That was it. Done. The faulty Monk was turned out into the desert where it
    could believe what it liked, including the idea that it had been hard done
    by. It was allowed to keep its horse, since horses were so cheap to make.
    -- Douglas Adams in Dirk Gently's Holistic Detective Agency
    Philip Homburg, Oct 21, 2006
    #11
  12. Ilya Zakharevich wrote:
    > For a long time I lived under impression that photon noise IS white.
    > Now I thought about it more, and I'm not absolutely sure. I can make
    > two "English language" arguments, and by one of them the noise is
    > white, by another its spectrum is (related to) the MTF of the lens.
    >
    > The problem is that a photon emitted by the source hits several
    > sensels SIMULTANEOUSLY (distributed by PSP). At most one of the
    > sensels will register the photon, so THERE IS a correlation between
    > readings of different sensels. The question is whether this
    > correlation survives when one considers not one photon, but a Poisson
    > distribution of photons (possibly emitted by different sources).
    >
    > The ultimate solution is to consider it as an honest
    > quantum-mechanical system, and just calculate the answer. I'm too
    > lazy to do it right now; maybe somebody already KNOWS the answer?
    >
    > Thanks,
    > Ilya


    Start here
    http://www.imatest.com/docs/noise.html

    then study Poission statistics.

    Roger
    Roger N. Clark (change username to rnclark), Oct 21, 2006
    #12
  13. Ilya Zakharevich

    acl Guest

    Philip Homburg wrote:
    > In article <>,
    > acl <> wrote:
    >>What he is arguing is that there is a correlation in the noise detected
    >>by neighbouring sensor elements. He is wrong.

    >
    > In practice there will be a correlation. Most images have relatively
    > little energy around Nyquist. So, neighboring sensor elements will have
    > 'similar' values, which in turn results in similar photon noise.


    Well yes, but that is because of the characteristics of the image
    (neighbouring areas have similar intensities). This is not what he is
    arguing, as far as I can tell. If I take what he says literally, he is
    arguing that there is correlation because of the PSP, ie, because of the
    wave-like nature of light (ie mostly because of diffraction, in this
    case). Well yes there is. This is why there's an image formed. So yes,
    as you say, this will result in in neighbouring areas to be correlated,
    but this is trivial. That's why in my other post I specified that I
    include things like diffraction etc in the definition of "image".

    >
    > Of course, in a Bayer pattern sensor, you have to consider neighboring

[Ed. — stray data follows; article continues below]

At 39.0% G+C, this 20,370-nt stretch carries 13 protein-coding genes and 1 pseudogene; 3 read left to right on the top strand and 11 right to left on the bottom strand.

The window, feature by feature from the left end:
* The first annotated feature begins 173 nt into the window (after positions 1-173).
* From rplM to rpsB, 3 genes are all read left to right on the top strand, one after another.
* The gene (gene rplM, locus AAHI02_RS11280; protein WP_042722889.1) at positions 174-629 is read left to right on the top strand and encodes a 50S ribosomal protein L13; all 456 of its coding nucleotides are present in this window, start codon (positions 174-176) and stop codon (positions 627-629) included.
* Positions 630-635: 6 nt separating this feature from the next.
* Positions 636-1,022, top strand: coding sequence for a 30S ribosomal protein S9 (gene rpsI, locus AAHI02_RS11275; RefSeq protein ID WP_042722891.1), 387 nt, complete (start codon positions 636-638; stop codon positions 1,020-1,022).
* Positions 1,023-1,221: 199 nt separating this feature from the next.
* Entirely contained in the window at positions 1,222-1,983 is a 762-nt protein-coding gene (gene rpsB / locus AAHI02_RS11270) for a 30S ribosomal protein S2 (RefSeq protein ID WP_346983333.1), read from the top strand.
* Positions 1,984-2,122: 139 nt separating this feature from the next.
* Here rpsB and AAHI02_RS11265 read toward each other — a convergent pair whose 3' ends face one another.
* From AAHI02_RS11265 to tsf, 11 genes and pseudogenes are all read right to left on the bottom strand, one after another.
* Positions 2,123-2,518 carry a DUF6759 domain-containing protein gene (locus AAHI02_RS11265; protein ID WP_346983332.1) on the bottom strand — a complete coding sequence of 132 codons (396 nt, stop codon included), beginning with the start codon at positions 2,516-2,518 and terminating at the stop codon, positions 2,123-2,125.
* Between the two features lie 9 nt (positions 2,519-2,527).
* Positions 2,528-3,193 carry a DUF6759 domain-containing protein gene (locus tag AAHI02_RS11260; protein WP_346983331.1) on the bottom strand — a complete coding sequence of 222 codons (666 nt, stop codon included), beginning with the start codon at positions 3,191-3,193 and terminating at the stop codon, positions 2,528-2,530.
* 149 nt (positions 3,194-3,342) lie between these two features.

> elements of the same color.
    >
    >>>The thing is that traditional white noise is to a large extent independent of
    >>>the signal. However, photon noise is part of the signal. Wherever your
    >>>signal goes (diffraction, colored filters, etc) photon noise comes with it.
    >>>

    >>"Traditional" where?

    >
    > I don't know where you see sources of white noise. I see them mostly in
    > electronics, and not much in other areas.


    Maybe you mostly look at electronics. In, for instance, physics, almost
    nothing else is used except white noise. And when coloured noise
    appears, it may be eliminated in favour of twice the number of equations
    and white noise only; this is what people usually do to study such
    systems. Also in theoretical biology, etc.

    Think, for example, of the statistics of particles arriving on a surface
    randomly (eg deposited from above) and the morphology of the resulting
    configuration. There is a subsubfield of physics dealing with this,
    motivated by molecular beam epitaxy, and which usually aims to derive
    and study stochastic differential equations describing the growth of the
    resulting pile of particles. There, there is intrinsic noise (same
    reasons as for photons), and the necessary stochastic equations involve
    white noise. This is derived, as opposed to postulated (but this was
    correctly done only very recently).

    Anyway, there is a very large body of literature in physics dealing with
    processes with white noise. There is no question about that.

    >
    >>What you are saying (that the noise goes with the signal) could be
    >>modelled phenomenologically (ie in a hand-waving way) by writing, for
    >>the signal, s(x)+f(x), where x is a 2-d vector, s is the signal and f
    >>is the noise, and specifying a zero-mean normal distribution for f (ie
    >>it is white). This will work because, at this level of approximation,
    >>nothing nonlinear ever happens to the signal (notwithstanding
    >>complicated signal processing). If there was nonlinear processing, we'd
    >>need all the moments of f.

    >
    > Fortunately, optics tends to be linear.
    >
    >>Anyway, I think I discussed this with you some time in the past (or
    >>maybe it wasn't you). And this is going seriously off topic, so I'll
    >>stop.

    >
    > So, to get back on track, is 'f(x)' white or not?


    I had said it's normally distributed. White noise=noise with power in
    all frequencies, so yes, it's white, uncorrelated noise. On second
    thought, though, maybe it's better to use s(x)+sqrt(s) f(x), so that the
    average of the square of the noise is proportional to the signal itself.
    f is still white and uncorrelated here.


    But this is hand waving. I'm sure it will give the right answers,
    though, and that it can be derived as follows: We know the photon
    arrival times are governed by Poisson stats. Given the exposure time and
    the intensity of the signal, we can easily find the magnitude of the
    standard deviation of the noise for each site. It will be something like